Police Scotland to launch drink drive campaign
Friday, July 09, 2021
With Police Scotland set to launch a drink drive blitz on Monday 5 July, motorists are being warned that the ‘morning after’ can be just as dangerous as the night itself.
Forty per cent of all breath tests conducted by Police are between 6am and 1pm.
If you drink four pints of medium-strong beer or four large glasses of wine, it can take as long as 14 hours for the alcohol to clear your system.
In a recent poll conducted by breathalyser firm AlcoSense, a third of Scots (34%) think their ability to drive is only impaired if they are over the legal drink drive limit.
But with just 10mg (0.10‰BAC) of alcohol in your blood (one fifth of the Scottish limit) you are 37% more likely to be involved in a fatal crash, according to scientific research.
“Even a small amount of alcohol slows your reaction time, inhibits judgement and reduces both concentration and co-ordination - increasing the likelihood of an accident,” comments Hunter Abbott, MD of AlcoSense.
The Scottish limit was lowered in December 2014 from 80mg of alcohol in 100mL of blood (0.80‰BAC) to 50mg (0.50‰BAC).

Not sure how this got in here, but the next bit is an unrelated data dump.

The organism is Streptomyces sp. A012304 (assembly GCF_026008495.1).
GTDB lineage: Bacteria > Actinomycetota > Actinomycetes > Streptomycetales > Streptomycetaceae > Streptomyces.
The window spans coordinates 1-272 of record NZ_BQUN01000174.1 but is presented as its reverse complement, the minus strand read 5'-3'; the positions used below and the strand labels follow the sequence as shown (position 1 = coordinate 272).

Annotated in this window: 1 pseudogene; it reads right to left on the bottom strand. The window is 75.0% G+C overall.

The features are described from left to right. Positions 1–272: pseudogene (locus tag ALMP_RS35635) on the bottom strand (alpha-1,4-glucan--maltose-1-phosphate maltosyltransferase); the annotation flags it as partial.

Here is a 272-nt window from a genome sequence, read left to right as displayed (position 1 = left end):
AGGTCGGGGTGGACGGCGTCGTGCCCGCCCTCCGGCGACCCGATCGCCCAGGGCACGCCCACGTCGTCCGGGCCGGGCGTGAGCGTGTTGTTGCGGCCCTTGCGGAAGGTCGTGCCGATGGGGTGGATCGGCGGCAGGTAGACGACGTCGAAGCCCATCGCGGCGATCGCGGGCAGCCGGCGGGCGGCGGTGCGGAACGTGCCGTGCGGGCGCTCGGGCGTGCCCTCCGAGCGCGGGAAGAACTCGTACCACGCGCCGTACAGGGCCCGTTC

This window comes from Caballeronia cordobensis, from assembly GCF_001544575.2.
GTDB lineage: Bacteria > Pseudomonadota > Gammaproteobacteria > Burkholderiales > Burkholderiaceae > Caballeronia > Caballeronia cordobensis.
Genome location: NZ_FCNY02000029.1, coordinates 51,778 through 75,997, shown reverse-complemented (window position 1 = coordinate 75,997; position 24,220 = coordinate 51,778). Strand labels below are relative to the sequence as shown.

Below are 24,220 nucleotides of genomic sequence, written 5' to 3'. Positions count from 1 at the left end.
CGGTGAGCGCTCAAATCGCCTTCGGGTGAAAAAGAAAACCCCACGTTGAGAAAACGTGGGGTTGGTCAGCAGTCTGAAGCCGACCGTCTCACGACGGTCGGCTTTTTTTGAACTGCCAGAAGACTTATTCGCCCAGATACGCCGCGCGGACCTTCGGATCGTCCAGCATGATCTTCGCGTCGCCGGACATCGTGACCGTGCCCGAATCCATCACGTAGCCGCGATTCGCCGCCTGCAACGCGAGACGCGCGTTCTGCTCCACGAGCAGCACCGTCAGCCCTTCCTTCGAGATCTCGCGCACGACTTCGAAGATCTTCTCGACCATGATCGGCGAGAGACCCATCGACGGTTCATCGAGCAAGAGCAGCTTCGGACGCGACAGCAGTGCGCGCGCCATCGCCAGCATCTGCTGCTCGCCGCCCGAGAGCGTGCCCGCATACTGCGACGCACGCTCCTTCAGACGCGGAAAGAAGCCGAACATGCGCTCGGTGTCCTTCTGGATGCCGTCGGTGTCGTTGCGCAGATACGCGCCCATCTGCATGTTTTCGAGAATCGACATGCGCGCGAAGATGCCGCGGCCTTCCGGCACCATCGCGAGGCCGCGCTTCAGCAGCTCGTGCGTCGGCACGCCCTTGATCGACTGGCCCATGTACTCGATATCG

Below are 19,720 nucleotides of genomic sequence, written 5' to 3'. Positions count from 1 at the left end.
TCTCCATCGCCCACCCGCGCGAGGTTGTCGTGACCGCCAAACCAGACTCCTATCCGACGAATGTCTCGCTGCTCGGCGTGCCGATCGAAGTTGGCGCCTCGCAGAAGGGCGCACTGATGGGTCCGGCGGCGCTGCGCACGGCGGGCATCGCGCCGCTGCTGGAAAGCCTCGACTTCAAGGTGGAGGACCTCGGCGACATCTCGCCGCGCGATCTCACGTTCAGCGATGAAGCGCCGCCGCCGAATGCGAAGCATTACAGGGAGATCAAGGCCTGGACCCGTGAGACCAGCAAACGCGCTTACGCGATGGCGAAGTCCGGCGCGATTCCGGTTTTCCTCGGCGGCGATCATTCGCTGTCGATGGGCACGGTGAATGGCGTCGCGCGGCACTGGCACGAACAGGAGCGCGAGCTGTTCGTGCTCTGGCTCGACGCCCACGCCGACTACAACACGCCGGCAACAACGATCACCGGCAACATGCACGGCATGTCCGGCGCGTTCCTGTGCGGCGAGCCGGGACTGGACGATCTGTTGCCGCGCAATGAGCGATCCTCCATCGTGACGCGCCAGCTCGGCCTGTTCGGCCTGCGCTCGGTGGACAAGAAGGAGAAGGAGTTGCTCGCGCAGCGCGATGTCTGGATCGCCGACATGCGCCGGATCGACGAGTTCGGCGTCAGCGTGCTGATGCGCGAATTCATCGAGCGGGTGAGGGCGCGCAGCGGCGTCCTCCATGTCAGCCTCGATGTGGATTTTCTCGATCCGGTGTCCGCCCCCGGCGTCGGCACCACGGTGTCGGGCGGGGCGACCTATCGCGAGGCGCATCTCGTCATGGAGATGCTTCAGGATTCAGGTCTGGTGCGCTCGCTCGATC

In a separate poll conducted to mark the five year anniversary, 53% of Scottish motorists claimed to have reduced the amount of alcohol they drink, when they know they are driving either later the same day or the following morning.
Almost four in ten (38%) say that if they do drive to a pub or restaurant, they will consume no alcohol at all – and a further 31% say that if they know they will be consuming alcohol on a night out, they no longer drive to the venue.
The study of 1000 people living in Scotland found that two thirds of motorists would not drive even after one alcoholic drink, whereas prior to the law change they would have driven after one or two drinks.
The Summer crackdown comes with the easing of lockdown restrictions in sight - as people head back to the pub, attend live sporting events and enjoy BBQs in the back garden.
Scots have also been drinking more alcohol during lockdown. The AlcoSense poll found that 39% of respondents in Scotland admitted their consumption had increased.
There were 3,385 convictions in Scottish courts for driving under the influence in 2019/2020, compared with just 463 for using a mobile phone in the car.
“Motorists should either abstain completely or use an accurate personal breathalyser to check they are clear the following morning”, adds Hunter Abbott.